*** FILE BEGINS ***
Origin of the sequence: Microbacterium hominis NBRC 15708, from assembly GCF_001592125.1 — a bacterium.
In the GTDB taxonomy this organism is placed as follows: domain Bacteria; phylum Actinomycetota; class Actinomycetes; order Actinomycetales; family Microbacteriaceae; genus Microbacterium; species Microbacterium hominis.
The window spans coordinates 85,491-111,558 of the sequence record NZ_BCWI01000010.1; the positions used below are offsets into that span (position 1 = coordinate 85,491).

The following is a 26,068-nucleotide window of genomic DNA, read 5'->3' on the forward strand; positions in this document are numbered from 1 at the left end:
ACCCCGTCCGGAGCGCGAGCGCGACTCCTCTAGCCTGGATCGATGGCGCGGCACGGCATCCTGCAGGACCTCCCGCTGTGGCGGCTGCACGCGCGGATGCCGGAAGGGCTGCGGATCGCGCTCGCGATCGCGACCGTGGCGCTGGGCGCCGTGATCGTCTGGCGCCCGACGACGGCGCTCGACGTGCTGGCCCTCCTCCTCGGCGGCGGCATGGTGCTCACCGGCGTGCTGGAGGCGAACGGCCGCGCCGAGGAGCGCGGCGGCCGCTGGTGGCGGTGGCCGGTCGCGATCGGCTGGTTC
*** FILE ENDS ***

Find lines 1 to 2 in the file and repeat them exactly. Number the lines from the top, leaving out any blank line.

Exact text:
Origin of the sequence: Microbacterium hominis NBRC 15708, from assembly GCF_001592125.1 — a bacterium.
In the GTDB taxonomy this organism is placed as follows: domain Bacteria; phylum Actinomycetota; class Actinomycetes; order Actinomycetales; family Microbacteriaceae; genus Microbacterium; species Microbacterium hominis.